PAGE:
β-Gal enzyme staining.
Staining for expression of β-Gal was performed according to Clevidence et al. (7), with a few modifications. Briefly, dissected lungs were fixed for 1 h in PBS (pH 7.8) containing 2% formaldehyde-0.2% glutaraldehyde, 0.02% Nonidet P-40 (NP-40), and 0.01% sodium deoxycholate. Lung tissue was then stained for β-Gal enzyme activity in a PBS solution containing 5 mM potassium ferrocyanide, 5 mM ferricyanide, 2 mM magnesium chloride, 0.02% NP-40, 0.01% sodium deoxycholate, and 1 mg/ml 5-bromo-4-chloro-3-indolyl-β-d-galactoside for 4–6 h at 37°C. After β-Gal staining, samples were rinsed three times in PBS, postfixed overnight in 4% PFA, and then paraffin embedded (21). For colocalization studies, β-Gal-stained sections were treated with xylene to remove paraffin wax, rehydrated, and used for TUNEL assay to measure apoptosis.
RNA extraction and RNase protection assay.
Total mouse lung RNA was prepared by an acid guanidium-thiocyanate-phenol-chloroform extraction method using RNA-STAT-60 (Tel-Test “B,” Friendswood, TX). RNase protection assay was performed with [32P]UTP-labeled antisense RNA synthesized from plasmid templates with the appropriate RNA polymerase, as described previously (8). RNA probe hybridization, RNase One (Promega, Madison, WI) digestion, electrophoresis of RNA-protected fragments, and autoradiography were performed as described previously (22, 39, 41, 49). Quantitation of expression levels was determined from scanned X-ray films by using the BioMax 1D program (Kodak). The cyclophilin hybridization signal was used for normalization control between different lung RNA samples. Synthesis of antisense mouse Foxf1, Flk-1, PECAM-1, VEGF, BMP-4, FoxM1B, cyclophilin, and rat SP-B RNA probes was described previously (21, 22, 41). Antisense RNA probes for VE cadherin, heme oxygenase 1, and vimentin were generated from Atlas cDNA plasmids purchased from Clontech (Palo Alto, CA). The expression of bcl-w and interleukin (IL)-6 genes was determined using mouse Apo-2 and mCK-2 templates from Pharmingen. The Foxf2 RNase protection probe was generated by PCR amplification of mouse genomic DNA using the following primers: 5′-gcggaattccctgacctcaagcagccg and 5′-gcgggattccagccttggcgctcttta. The resulting Foxf2 genomic PCR fragment was cloned into BlueScript plasmid (Stratagene) as anEcoRI and BamHI fragment, and T3 RNA polymerase was used to synthesize Foxf2 antisense RNA probe from aClaI-digested template.
BHT lung injury induces pulmonary hemorrhage in foxf1(+/−) mice.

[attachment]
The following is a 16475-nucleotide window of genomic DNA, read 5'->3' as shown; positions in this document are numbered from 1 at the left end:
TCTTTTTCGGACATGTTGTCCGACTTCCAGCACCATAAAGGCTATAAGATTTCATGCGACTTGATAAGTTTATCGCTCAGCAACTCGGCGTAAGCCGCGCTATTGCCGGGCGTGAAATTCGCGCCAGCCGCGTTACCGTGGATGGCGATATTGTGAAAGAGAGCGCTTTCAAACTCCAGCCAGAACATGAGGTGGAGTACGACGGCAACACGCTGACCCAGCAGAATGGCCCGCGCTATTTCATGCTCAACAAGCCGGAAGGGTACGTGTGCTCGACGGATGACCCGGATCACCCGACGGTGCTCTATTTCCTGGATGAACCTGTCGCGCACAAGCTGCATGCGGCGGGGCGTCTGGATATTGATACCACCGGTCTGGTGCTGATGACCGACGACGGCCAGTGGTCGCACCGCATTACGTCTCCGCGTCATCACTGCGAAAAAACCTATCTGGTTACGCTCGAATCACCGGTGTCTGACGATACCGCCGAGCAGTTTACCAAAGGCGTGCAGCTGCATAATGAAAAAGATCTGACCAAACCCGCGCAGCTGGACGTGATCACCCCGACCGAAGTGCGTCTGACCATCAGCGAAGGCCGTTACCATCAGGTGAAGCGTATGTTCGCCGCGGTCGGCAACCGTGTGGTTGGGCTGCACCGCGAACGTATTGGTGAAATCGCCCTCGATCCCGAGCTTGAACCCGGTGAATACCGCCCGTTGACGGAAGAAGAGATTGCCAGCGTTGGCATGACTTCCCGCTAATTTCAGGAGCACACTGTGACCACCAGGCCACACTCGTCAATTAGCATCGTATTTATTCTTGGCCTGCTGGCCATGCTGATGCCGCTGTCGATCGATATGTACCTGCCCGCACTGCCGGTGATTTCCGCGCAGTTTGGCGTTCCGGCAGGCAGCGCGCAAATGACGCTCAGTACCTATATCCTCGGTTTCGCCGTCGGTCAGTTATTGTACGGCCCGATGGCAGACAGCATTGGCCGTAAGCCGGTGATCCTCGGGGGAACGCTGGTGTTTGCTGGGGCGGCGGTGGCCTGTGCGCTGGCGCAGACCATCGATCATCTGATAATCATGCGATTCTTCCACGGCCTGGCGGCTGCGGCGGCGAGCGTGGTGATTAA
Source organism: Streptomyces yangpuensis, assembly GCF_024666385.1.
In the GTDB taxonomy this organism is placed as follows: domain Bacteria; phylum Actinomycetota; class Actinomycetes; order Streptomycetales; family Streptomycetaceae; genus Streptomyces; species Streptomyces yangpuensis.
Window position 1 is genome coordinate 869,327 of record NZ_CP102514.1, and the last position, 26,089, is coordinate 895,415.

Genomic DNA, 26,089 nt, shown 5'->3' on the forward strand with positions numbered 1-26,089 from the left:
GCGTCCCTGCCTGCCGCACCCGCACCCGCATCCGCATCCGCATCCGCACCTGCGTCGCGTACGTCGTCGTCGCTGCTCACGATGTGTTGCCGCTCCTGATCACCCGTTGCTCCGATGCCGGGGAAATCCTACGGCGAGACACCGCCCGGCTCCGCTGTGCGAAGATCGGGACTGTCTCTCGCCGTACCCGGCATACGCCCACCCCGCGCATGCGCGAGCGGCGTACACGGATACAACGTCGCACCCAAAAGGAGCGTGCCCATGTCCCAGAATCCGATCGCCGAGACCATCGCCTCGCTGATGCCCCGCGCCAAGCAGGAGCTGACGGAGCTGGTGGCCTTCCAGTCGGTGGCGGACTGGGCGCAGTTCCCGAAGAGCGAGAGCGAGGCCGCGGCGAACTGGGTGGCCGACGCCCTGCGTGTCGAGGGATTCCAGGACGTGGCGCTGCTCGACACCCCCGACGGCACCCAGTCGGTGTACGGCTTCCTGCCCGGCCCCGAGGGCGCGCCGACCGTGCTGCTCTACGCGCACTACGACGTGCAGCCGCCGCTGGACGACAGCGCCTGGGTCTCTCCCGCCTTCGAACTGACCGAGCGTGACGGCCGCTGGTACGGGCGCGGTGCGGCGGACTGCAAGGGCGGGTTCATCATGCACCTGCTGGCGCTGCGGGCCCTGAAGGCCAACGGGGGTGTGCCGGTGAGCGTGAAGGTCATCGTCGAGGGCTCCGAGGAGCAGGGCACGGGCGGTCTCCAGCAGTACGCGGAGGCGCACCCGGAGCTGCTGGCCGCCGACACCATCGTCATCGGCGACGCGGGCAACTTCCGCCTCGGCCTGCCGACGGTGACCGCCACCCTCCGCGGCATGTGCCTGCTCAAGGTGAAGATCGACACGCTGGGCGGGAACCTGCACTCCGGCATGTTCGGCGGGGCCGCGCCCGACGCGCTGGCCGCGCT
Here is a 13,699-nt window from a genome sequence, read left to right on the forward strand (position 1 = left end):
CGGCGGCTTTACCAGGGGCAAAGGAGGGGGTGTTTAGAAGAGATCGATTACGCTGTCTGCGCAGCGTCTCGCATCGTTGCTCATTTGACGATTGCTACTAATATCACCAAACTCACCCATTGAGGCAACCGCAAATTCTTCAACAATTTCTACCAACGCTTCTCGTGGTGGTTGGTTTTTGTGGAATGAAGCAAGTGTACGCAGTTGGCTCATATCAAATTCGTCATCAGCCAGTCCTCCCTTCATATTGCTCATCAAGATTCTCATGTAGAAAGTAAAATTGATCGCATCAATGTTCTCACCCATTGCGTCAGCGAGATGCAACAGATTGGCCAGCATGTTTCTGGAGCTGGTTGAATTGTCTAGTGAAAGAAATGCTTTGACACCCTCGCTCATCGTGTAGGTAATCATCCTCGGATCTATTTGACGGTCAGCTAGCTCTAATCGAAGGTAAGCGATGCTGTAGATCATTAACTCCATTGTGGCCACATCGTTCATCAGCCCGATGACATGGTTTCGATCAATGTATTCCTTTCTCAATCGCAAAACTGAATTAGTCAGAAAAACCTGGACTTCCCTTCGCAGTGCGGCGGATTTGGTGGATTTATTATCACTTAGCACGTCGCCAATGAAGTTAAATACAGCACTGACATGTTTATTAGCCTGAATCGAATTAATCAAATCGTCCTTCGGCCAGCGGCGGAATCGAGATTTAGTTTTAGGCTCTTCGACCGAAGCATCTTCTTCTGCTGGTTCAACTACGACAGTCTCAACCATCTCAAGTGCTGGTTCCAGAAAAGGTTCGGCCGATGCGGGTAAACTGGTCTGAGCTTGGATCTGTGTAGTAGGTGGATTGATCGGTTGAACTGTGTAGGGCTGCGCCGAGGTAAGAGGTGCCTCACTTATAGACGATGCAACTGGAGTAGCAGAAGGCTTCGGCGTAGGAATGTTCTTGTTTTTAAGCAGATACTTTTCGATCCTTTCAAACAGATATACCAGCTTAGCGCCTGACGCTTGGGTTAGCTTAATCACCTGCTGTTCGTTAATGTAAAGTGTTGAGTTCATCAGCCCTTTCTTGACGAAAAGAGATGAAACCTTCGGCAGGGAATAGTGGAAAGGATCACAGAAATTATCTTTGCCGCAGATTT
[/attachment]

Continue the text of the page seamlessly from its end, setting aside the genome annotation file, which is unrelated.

Hematoxylin and eosin staining of adult lung sections showed that thefoxf1(+/−) pulmonary morphology was indistinguishable from the wild type (Fig. 1, A andB). We therefore used BHT lung injury to examine whether adult foxf1(+/−) mice displayed a normal lung repair process. Adult foxf1(+/−) mice and their wild-type littermates were injected with BHT, and their lungs were harvested at intervals after BHT injury. Although wild-type mice exhibited only a single mortality after BHT lung injury, none of the 16foxf1(+/−) mice survived >7 days after BHT administration (Fig. 2 A). By 3 days after BHT injury, the lung weight-to-body weight ratio was significantly increased in foxf1(+/−) mice compared with wild-type controls (Fig. 2 B), suggesting an accumulation of extracellular fluid in foxf1(+/−) lung tissue. At 4 days post-BHT lung injury, both wild-type and foxf1(+/−) lungs displayed visible lung damage with alveolar infiltration of inflammatory cells, but hemorrhage was seen only in lungs fromfoxf1(+/−) mice (Fig. 1, C–E). By day 6 after BHT injury, histological improvement was noted in the lungs of wild-type mice (Fig. 1 F), whereasfoxf1(+/−) lungs exhibited severe pulmonary hemorrhage (Fig. 1, G and H). These results suggest that thefoxf1(+/−) mice died from severe pulmonary hemorrhage induced by BHT injury.
foxf1(+/−) pulmonary hemorrhage is associated with significant decreases in pulmonary expression of Foxf1 mRNA.
We recently reported that a subset of newborn foxf1(+/−) mice exhibited lethal pulmonary hemorrhage, which correlated with diminished pulmonary expression of Foxf1 mRNA (21). The surviving foxf1(+/−) mice displayed wild-type pulmonary levels of Foxf1 expression (Fig. 3,A–C), suggesting that normal Foxf1 levels are necessary for appropriate lung morphogenesis and function (21). To determine whether BHT-induced lung hemorrhage was associated with decreased Foxf1 expression, RNase protection assays were performed to measure pulmonary Foxf1 mRNA levels. At 2 days after BHT lung injury,foxf1(+/−) mice displayed a more precipitous 70% decline in pulmonary Foxf1 mRNA than the 20% reduction noted in wild-type lungs (Fig. 3, A–C). Both foxf1(+/−) and wild-type mice displayed a similar reduction in pulmonary Foxf1 mRNA between days 3 and 4 post-BHT lung injury (Fig.3, A–C). Although wild-type mice exhibited increased pulmonary expression of Foxf1 by day 6 after BHT lung injury, foxf1(+/−) lungs exhibited further decreases in Foxf1 mRNA (Fig. 3, B and C). This 90% reduction in pulmonary Foxf1 mRNA was associated with severe lung hemorrhage and mortality in foxf1(+/−) mice at 6 days after BHT lung injury.